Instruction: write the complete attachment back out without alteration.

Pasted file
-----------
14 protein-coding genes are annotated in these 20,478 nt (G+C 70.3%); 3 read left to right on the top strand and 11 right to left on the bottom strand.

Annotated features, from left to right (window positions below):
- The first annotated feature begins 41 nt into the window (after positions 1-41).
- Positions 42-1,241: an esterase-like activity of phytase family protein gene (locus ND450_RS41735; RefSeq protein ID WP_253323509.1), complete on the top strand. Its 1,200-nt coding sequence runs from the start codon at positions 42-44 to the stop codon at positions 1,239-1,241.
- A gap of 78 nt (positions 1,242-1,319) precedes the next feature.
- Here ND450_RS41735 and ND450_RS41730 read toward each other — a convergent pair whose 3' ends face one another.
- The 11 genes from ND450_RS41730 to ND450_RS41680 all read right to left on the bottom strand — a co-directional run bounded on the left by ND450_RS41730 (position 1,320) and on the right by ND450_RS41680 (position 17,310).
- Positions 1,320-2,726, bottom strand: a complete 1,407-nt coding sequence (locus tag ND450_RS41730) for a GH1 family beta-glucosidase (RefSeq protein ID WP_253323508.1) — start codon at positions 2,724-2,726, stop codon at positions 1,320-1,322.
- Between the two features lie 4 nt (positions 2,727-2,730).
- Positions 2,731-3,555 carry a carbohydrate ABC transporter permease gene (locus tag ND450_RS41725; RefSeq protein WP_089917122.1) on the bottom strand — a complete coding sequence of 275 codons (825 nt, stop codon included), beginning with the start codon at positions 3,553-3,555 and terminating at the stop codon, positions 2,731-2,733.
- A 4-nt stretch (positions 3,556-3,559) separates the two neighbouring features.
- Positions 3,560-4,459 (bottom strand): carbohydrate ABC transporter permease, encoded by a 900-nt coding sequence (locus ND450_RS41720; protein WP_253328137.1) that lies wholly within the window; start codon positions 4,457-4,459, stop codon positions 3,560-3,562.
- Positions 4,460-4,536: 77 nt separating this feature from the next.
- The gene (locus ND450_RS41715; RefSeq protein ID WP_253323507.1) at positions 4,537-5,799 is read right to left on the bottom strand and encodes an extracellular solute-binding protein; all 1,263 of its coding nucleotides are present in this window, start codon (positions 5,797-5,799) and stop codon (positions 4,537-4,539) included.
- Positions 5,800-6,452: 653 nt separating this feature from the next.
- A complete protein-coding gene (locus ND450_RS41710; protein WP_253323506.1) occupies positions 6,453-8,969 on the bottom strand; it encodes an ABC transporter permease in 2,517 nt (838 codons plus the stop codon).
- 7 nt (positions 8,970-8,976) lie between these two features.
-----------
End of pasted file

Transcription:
14 protein-coding genes are annotated in these 20,478 nt (G+C 70.3%); 3 read left to right on the top strand and 11 right to left on the bottom strand.

Annotated features, from left to right (window positions below):
- The first annotated feature begins 41 nt into the window (after positions 1-41).
- Positions 42-1,241: an esterase-like activity of phytase family protein gene (locus ND450_RS41735; RefSeq protein ID WP_253323509.1), complete on the top strand. Its 1,200-nt coding sequence runs from the start codon at positions 42-44 to the stop codon at positions 1,239-1,241.
- A gap of 78 nt (positions 1,242-1,319) precedes the next feature.
- Here ND450_RS41735 and ND450_RS41730 read toward each other — a convergent pair whose 3' ends face one another.
- The 11 genes from ND450_RS41730 to ND450_RS41680 all read right to left on the bottom strand — a co-directional run bounded on the left by ND450_RS41730 (position 1,320) and on the right by ND450_RS41680 (position 17,310).
- Positions 1,320-2,726, bottom strand: a complete 1,407-nt coding sequence (locus tag ND450_RS41730) for a GH1 family beta-glucosidase (RefSeq protein ID WP_253323508.1) — start codon at positions 2,724-2,726, stop codon at positions 1,320-1,322.
- Between the two features lie 4 nt (positions 2,727-2,730).
- Positions 2,731-3,555 carry a carbohydrate ABC transporter permease gene (locus tag ND450_RS41725; RefSeq protein WP_089917122.1) on the bottom strand — a complete coding sequence of 275 codons (825 nt, stop codon included), beginning with the start codon at positions 3,553-3,555 and terminating at the stop codon, positions 2,731-2,733.
- A 4-nt stretch (positions 3,556-3,559) separates the two neighbouring features.
- Positions 3,560-4,459 (bottom strand): carbohydrate ABC transporter permease, encoded by a 900-nt coding sequence (locus ND450_RS41720; protein WP_253328137.1) that lies wholly within the window; start codon positions 4,457-4,459, stop codon positions 3,560-3,562.
- Positions 4,460-4,536: 77 nt separating this feature from the next.
- The gene (locus ND450_RS41715; RefSeq protein ID WP_253323507.1) at positions 4,537-5,799 is read right to left on the bottom strand and encodes an extracellular solute-binding protein; all 1,263 of its coding nucleotides are present in this window, start codon (positions 5,797-5,799) and stop codon (positions 4,537-4,539) included.
- Positions 5,800-6,452: 653 nt separating this feature from the next.
- A complete protein-coding gene (locus ND450_RS41710; protein WP_253323506.1) occupies positions 6,453-8,969 on the bottom strand; it encodes an ABC transporter permease in 2,517 nt (838 codons plus the stop codon).
- 7 nt (positions 8,970-8,976) lie between these two features.